Using Vertex AI machine learning models to predict racehorse outcomes
Updated: Aug 14
This is the third blog post in a four-part series on how we used machine learning and artificial intelligence tools to find yearlings that subsequently become elite racehorses. The four blog posts are:
Building the predictive tabular models in Vertex AI
The selection process and future improvements
In the first two posts of this series we covered how we develop datasets and also how we build the base video and image models that form the basis of our predictive models. As we discussed in the last post, we use a process called model stacking to build the final models that we use at sales. Here is a recap on how that works.
Training Base Models: Several different models, known as base models, are trained on the training data. These can be different algorithms or different configurations of the same algorithm. If you recall in our previous post, for our biomechanics meta-model we trained 5 base models which were a variation of video models and image models.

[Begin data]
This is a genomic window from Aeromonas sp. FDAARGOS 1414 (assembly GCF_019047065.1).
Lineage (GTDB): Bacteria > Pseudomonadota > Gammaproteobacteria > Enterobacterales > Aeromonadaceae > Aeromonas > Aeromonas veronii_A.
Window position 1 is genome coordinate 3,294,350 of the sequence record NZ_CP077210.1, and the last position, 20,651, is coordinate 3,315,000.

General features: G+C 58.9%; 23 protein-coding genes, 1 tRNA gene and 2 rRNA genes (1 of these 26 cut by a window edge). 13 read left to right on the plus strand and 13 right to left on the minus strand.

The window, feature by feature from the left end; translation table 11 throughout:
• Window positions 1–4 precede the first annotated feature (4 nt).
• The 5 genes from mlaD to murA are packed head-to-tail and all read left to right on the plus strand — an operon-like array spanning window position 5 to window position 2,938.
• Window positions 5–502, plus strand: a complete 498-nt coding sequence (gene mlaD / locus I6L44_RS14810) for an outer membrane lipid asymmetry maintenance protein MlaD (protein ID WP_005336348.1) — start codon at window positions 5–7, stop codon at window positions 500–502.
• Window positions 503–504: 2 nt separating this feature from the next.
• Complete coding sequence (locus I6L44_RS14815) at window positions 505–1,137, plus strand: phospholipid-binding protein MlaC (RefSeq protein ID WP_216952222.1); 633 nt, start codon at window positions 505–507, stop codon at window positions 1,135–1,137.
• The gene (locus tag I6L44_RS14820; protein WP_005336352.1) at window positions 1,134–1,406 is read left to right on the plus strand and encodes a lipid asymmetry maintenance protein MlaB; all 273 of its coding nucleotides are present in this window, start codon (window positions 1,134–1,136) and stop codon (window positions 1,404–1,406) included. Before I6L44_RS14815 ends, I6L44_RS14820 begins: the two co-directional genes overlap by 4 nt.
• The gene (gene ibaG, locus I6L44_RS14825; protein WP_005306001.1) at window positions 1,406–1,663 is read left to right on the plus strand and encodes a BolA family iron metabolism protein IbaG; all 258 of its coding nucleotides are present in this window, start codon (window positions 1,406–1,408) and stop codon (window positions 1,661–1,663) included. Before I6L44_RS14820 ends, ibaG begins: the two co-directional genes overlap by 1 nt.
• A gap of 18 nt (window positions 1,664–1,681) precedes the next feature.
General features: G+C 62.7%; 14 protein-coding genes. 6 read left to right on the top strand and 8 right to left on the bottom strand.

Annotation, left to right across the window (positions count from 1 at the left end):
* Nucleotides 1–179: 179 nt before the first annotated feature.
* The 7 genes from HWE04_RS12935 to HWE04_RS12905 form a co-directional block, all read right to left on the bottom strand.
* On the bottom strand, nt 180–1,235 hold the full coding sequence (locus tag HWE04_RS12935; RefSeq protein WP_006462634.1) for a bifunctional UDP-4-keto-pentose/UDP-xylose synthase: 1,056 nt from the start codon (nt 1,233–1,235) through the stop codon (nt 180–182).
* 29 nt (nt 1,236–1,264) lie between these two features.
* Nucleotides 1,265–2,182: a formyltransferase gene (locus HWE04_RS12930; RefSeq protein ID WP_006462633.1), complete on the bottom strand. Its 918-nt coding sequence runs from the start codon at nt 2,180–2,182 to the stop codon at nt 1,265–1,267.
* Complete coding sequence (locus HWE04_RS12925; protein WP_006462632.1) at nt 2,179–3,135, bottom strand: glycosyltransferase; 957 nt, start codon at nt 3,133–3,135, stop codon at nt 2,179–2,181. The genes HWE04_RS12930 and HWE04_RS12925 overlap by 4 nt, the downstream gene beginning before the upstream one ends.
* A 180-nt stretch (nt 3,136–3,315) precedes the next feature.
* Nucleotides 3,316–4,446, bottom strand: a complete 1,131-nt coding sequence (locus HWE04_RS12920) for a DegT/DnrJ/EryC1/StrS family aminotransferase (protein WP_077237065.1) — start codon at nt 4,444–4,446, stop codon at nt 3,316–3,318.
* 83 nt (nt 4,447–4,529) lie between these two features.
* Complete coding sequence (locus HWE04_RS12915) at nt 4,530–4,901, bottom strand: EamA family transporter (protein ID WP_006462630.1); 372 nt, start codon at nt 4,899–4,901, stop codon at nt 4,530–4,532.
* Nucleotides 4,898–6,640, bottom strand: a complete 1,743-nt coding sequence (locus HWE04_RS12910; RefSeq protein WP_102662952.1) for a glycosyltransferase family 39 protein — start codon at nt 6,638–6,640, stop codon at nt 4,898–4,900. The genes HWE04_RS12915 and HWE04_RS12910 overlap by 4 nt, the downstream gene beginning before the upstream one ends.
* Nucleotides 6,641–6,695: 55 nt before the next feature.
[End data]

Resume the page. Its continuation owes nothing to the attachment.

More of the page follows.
Making Predictions: The base models make predictions on the data set. These predictions are then used as input features for a new meta-model. In our process, we are using the probabilities from the base models.
Building a Meta-Model: A new model, called a meta-model, is trained using the predictions from the base models as features. So, the meta-model is not trained on any of the raw data we input, rather it is trained on the probabilities from the base models.
Combining Predictions: For new, unseen data, the base models firstly make predictions, which are then fed into the meta-model. The meta-model's prediction is the final prediction of the model and the probability from that model is the one we use for selecting racehorses.
Stacking often helps in improving the predictive performance by combining the strengths of different models. As you can see in the last post, we have some of the base models that have higher accuracy than the others but importantly they have different ways of looking at the data we input. The stacking can capture complex patterns that may not be captured by individual models.
So let's have a look at the 5 meta-models that we use in racehorse prediction, namely:
The Biomechanics Model
The Conformation Model
The Cardio+Biomechanics Model
The DNA+Cardio+Biomechanics Model